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LED options for designer lamps

Feb 09

LED options for designer lamps

Every designer knows that a good table lamp must not only be appealing to look at but must also be able to serve its purpose well. Thus, design aside, properly choosing the appropriate light source for a lamp should be on top of the designer’s to-do list.

Power efficiency and cost saving have become major considerations in today’s lighting fixtures. Incandescent light bulbs are commonly used in lamps because they emit a warm light color that is perfect for a cozy, relaxed setting. Unfortunately, incandescent bulbs are also notorious for being inefficient and less durable. Fortunately, there is another option – LED.

An LED or light emitting diode is a type of solid-state lighting that is exceptionally efficient and durable. Unlike the incandescent and fluorescent lights that are made up of filaments inside glass bulbs or tubes, an LED contains small lenses where tiny chips are placed on a heat-conducting material. Because of its design, LEDs have very low power consumption thus making them more energy efficient and a big cost-saver.

The major advantages of LEDs are:
• Efficiency – when designed properly, an LED typically emits 80% light energy and the rest is lost as heat energy whereas incandescent bulbs are the exact opposite where 80-90% of its electrical energy is lost as heat energy. This translates to a significant reduction in electricity costs. Also, LEDs emit light in a single direction thus further decreasing energy waste.
• Durability – an LED is a type of solid-state lighting. As the term suggests, LEDs have no hollow areas and moving parts that are susceptible to breaking, wear and tear, and shock. A typical LED can be dropped without breaking. A well-designed LED is
rated for 50,000 hours of usage compared to just 2,000 hours for incandescent bulbs, 10,000 hours for compact fluorescents, and 30,000 hours for linear fluorescent bulbs.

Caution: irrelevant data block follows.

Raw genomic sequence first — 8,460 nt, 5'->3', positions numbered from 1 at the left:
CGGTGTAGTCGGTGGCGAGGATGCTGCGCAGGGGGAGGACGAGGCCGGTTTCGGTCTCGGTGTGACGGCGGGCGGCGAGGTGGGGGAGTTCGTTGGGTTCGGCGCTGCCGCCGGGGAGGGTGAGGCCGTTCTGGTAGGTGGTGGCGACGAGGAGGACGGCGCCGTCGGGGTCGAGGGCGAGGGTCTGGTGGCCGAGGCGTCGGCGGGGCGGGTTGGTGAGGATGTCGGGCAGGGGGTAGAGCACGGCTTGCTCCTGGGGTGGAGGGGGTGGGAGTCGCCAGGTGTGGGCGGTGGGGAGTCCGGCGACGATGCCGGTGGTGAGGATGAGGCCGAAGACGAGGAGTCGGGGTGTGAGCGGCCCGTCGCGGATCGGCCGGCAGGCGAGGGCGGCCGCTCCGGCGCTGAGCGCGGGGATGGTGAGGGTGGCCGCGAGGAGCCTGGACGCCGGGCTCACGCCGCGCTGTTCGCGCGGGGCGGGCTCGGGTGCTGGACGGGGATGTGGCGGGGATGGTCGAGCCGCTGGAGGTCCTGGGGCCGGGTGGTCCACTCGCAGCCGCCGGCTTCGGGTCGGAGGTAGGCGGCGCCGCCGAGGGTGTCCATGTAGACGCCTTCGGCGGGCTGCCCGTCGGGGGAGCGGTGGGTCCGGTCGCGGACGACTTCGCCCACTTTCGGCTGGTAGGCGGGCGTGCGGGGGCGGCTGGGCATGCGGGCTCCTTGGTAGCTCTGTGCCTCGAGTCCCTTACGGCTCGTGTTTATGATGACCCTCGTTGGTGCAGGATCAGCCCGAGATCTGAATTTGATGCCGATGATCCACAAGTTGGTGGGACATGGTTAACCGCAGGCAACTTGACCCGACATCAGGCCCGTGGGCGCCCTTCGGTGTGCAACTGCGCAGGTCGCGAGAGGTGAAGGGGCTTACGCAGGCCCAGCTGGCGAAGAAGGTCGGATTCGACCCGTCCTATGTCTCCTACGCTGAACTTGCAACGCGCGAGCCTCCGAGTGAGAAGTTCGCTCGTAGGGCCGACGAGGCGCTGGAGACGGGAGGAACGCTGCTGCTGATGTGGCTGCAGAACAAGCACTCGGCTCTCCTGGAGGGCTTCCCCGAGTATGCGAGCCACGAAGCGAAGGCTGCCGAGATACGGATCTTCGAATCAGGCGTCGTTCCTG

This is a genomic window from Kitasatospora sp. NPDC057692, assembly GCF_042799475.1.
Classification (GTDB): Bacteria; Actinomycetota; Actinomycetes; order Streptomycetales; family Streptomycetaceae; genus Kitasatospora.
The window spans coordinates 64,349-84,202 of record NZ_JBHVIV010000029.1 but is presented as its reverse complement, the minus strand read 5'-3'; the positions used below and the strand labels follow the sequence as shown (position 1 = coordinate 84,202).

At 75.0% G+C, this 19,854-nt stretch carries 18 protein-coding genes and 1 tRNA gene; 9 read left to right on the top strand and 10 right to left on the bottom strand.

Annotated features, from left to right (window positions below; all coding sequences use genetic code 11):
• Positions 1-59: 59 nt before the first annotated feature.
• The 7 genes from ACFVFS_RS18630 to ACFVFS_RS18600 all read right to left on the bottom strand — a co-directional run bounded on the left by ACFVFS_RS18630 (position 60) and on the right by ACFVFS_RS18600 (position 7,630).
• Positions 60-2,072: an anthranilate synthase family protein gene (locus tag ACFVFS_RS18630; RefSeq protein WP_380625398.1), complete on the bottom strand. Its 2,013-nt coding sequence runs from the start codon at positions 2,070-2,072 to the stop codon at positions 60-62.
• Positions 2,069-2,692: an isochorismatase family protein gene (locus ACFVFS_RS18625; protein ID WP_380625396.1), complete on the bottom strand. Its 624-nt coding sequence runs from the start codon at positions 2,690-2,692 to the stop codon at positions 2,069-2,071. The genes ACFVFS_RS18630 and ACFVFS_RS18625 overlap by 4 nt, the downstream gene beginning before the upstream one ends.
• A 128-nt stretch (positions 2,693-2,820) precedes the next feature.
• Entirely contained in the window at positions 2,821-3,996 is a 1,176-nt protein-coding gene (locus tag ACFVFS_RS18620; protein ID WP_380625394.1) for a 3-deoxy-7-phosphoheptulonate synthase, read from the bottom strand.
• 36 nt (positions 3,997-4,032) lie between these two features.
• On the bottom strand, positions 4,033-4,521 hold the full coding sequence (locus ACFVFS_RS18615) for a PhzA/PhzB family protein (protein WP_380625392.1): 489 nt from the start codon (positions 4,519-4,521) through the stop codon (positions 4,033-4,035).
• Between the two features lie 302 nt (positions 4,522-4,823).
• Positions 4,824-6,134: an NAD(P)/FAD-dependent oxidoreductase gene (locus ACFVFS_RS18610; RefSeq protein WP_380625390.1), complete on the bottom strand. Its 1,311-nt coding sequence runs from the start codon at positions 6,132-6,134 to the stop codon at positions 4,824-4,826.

• Size – LEDs are incredibly small in comparison to its light output. This makes them perfect for designer lamps that needs light sources in unconventional locations. They can be used in a bunch, or strategically placed in a lamp to create light effects.
• Lower temperatures – this is a crucial aspect for lamps, especially desk lamps. Both the incandescent and fluorescent light bulbs convert most of its energy to heat. For incandescent bulbs, 90% of its electrical energy is given off as heat while heat waste
is at 80% for fluorescent bulbs. LEDs, however, only wastes 20% of its energy as heat. This makes LEDs ideal for reading lamps or desk lamps where accidental contact with one’s skin often happens. As well, LEDs are perfect for hot areas where the common cause of light fixture failures is heat.

But there’s a downside to LED bulbs too. Because it is a relatively new technology and the market is not as large yet, LEDs are more expensive than conventional light bulbs. Though recent moves in the lighting industry as well as government response to addressing climate change have made a head start in lowering LED prices, it will still take quite a while before it becomes more affordable. However, because LEDs last longer and are more durable, the expense is really worth it.

About the Author:
Cassandra Allen
Marketing Director of IllustraLighting
Cassandra is a marketing professional with over 15 years of extensive experience leading corporate marketing and internal communications for multi-national companies in diverse industries.